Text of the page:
Accomplishments vs. Relationships

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We’ve all seen the minivans with “My Child is an Honor Student,” listened to others talk about how their kid was a reader before Kindergarten, seen pictures of the neighbor’s kid winning beauty pageants, and watched our coworker’s child score the winning shot at the basketball game.  All of these things are good things and they truly are something to be excited about.  I just wonder, as parents, how much we focus on the accomplishments rather than the relationships.

We even do it to ourselves.  We’re always seeking more.  Whether we want to climb the corporate ladder or gain more “likes” on a social media post, we strive to keep accomplishing.  But when we prioritize accomplishments over relationships, I think we miss the point.

Think about it…  Who do you want to be around?  Do you want to be around someone who has more jewels in their crown, or do you want to be around someone who will listen when you’re struggling?  Would you prefer to work with someone who is always trying to surpass you, or someone who is working alongside of you?  Do you want to marry the guy who makes 6 figures and comes home and props his feet up, or the one who works hard all day making half of what he is worth, but who will give all of the kids baths, feed them dinner, and sing them to sleep while you have some much needed time out with your friends?

When you talk to your kids, is the focus on accomplishments, or is it on how to have great relationships with others?  We sign reading logs, we pay for tutors, we do all the lessons – swim, cheer, football, all of it and there’s nothing wrong with those things.  In fact, I encourage so many of them and there’s a lot to learn when we focus on these types of skills.  Determination, perseverance, grit, goal setting, reflection, and so much more all can come out of these types of intense focus.  It’s good for us and it’s good for our character.  But while we’re doing all of that, let’s also talk about how to listen.  Let’s talk about empathy.  Let’s talk about putting the needs of others before our own comforts and enjoyment.  Let’s talk about giving up our turn so someone else can have an extra turn. Let’s talk about conflict.  Let’s talk about how we respond when something doesn’t seem fair.

Let’s remember that accomplishments should never require us to sacrifice relationships.

I’ve taught a ton of kids.  I’ll never forget their faces and I could definitely write a book on all of the hilarious things they have said and done.  Some of the most impactful kids I have ever taught were not the kids on the honor roll…  They were the kids who worked well with others, who loved to play and pretend and be themselves with whoever wanted to join.  They were the kids who weren’t afraid to share their ideas, but were glad to change their way of attacking a problem or conducting a project when they heard a better idea.  I’ve taught kids who would give up their spot in line at special events so the students with special needs could see better, be closer, or get the treat first.  There aren’t a lot of bumper stickers for this kind of kid, but this kid will be happy and fulfilled.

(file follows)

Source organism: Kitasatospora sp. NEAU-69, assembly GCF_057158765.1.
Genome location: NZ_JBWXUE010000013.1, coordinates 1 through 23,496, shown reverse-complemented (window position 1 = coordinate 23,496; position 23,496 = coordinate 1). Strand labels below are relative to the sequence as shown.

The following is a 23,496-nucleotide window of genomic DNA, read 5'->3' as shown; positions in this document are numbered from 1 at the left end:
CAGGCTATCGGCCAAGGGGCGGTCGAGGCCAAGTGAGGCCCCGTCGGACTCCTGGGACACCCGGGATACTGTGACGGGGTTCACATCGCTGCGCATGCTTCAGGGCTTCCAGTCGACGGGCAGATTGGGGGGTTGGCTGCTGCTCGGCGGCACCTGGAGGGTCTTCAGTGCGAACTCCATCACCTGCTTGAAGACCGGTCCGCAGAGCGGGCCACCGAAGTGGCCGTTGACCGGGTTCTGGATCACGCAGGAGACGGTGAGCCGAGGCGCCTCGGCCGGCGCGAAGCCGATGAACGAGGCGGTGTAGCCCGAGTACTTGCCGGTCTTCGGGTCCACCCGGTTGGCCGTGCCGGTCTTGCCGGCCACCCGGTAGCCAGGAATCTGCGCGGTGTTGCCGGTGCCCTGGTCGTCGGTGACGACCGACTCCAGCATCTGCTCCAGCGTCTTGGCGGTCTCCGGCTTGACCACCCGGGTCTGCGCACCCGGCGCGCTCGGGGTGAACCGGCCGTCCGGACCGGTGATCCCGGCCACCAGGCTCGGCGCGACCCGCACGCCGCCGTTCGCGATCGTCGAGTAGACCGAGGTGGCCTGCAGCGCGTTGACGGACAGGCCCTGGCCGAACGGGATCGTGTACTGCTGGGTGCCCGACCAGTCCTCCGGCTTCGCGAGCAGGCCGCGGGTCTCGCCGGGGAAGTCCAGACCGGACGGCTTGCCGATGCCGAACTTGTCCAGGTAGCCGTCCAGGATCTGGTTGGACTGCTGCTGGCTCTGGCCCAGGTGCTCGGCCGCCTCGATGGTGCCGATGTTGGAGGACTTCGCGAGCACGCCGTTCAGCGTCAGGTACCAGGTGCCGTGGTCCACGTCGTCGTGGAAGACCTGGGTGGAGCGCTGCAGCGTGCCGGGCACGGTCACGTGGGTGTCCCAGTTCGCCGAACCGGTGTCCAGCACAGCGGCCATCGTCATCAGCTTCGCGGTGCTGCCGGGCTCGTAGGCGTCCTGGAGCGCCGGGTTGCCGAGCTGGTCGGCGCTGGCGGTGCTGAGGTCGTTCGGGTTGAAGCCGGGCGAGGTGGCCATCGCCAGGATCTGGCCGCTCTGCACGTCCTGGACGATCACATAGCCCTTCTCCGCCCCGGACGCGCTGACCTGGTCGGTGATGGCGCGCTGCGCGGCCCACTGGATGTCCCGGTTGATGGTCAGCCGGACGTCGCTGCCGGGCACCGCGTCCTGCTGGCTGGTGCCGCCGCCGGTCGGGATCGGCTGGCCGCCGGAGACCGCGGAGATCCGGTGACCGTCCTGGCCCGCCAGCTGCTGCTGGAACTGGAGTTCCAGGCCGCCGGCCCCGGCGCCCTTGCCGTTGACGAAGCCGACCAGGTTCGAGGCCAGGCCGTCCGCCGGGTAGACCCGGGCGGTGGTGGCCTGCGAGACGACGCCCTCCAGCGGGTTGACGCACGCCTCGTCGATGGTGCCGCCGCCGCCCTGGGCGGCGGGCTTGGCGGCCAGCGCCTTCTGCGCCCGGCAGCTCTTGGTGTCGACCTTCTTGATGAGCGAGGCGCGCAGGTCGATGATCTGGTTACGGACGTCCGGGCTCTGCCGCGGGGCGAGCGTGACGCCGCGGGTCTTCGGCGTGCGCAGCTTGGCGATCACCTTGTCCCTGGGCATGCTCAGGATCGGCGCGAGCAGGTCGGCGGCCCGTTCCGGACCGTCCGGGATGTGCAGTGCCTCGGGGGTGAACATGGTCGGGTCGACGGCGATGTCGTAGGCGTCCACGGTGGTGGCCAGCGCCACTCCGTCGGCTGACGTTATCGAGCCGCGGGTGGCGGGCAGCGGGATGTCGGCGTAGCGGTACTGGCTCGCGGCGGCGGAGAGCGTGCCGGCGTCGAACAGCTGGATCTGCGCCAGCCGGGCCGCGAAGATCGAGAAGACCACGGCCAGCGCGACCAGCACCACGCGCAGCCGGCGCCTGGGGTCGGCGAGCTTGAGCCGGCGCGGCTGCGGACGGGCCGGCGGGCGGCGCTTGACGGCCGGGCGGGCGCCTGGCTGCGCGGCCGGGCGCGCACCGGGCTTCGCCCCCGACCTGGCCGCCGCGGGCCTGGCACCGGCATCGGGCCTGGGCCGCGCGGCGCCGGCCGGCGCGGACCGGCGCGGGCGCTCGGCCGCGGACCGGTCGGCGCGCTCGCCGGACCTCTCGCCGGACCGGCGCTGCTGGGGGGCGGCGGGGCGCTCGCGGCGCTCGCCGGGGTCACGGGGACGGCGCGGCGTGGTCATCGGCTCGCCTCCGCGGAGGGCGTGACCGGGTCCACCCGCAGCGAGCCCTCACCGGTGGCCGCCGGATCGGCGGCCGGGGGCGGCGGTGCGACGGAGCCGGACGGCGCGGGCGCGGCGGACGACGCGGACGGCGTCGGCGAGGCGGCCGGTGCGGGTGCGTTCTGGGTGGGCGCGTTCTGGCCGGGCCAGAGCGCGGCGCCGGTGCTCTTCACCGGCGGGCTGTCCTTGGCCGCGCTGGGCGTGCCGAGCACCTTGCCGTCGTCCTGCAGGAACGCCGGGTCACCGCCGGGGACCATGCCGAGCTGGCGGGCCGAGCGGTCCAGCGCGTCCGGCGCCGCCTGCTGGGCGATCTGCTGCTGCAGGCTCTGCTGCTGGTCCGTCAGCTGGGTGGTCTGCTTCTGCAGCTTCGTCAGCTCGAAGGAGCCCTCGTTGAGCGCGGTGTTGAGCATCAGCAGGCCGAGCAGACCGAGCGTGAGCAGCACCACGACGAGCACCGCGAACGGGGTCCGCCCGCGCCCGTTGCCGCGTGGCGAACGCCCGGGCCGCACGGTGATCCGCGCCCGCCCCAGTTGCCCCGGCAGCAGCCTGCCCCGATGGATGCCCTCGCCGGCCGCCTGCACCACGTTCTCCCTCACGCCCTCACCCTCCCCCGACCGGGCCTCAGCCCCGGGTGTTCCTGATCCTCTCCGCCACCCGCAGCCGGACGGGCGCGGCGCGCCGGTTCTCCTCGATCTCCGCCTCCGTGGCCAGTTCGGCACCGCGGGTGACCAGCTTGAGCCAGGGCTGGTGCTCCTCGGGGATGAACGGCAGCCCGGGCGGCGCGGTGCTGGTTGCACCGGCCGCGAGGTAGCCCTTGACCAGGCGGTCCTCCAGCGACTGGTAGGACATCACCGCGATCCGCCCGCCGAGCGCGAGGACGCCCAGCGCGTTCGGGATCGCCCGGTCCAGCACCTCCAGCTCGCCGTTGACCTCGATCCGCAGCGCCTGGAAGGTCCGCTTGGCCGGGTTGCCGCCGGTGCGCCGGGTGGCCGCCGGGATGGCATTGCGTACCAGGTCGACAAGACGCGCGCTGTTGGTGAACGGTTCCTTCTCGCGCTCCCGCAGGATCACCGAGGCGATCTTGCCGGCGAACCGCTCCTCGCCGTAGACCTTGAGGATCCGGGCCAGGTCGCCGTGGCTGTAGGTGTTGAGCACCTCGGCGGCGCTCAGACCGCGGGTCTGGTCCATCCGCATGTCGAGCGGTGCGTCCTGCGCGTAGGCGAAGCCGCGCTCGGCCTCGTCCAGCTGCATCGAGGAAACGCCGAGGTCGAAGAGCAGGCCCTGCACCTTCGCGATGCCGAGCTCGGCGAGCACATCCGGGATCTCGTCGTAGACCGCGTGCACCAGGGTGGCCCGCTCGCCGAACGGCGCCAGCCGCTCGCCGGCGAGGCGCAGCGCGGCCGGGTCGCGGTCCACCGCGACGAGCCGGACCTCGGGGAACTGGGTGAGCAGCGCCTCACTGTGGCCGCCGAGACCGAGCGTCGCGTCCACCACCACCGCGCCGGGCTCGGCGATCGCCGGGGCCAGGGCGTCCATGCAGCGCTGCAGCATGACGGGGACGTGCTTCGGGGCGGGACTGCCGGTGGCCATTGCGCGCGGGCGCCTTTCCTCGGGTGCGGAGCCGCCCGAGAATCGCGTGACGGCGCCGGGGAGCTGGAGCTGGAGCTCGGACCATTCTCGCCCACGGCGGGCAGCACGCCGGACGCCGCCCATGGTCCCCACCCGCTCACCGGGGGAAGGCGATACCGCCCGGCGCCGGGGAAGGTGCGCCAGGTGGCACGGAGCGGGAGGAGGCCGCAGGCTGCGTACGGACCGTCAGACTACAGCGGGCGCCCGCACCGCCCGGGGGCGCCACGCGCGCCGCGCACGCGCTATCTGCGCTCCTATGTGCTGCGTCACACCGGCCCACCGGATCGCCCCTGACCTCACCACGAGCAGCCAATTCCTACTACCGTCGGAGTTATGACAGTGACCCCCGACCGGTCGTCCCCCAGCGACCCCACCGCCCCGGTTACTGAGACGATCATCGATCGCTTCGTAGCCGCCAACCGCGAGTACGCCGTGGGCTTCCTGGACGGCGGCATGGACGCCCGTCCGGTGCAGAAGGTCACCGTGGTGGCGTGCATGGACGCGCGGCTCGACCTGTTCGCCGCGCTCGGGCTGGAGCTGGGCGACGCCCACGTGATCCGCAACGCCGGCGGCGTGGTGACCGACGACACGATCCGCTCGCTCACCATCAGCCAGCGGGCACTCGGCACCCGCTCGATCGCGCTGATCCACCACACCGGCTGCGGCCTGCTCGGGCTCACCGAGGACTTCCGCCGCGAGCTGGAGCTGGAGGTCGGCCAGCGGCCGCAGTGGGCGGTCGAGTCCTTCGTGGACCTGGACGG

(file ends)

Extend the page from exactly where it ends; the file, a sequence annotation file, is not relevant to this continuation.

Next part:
Sometimes, I catch myself wondering what my kids will be like when they grow up.  I wonder what kind of job they will have, if and who they will marry.  I wonder if one of them will be a musician, or if one might be a runner or an engineer or a writer.  I have to retrain myself to think a bit differently.  I also want to focus more on what kinds of acts of love they might show towards others.  Instead of wondering if one of my girls will look like me, or become a teacher like me, or play the piano like me, I wonder if they might adopt a foster child that needs a home, or if they might be someone’s date to Jesus Prom. I wonder if my son will rub his wife’s shoulders when she has a hard day.  I wonder if he’ll help the elderly lady put groceries in her car and be able to make friends with the coworker twice his age.  I wonder if my kids will know how to work well with others and if they’ll put others before themselves.  I wonder if they’ll smile at the shy kid when they pass him in the hallway.  I wonder if they’ll choose the kid in gym who never gets chosen.  Instead of wondering so much about the accomplishments they might achieve, I want to wonder more about the character they will have and how their lives might impact the world around them.

What do you want to accomplish?  Goal set and do it.  But more importantly, what kind of relationships do you want to have and how will you leave a legacy for all who know you?

 

 

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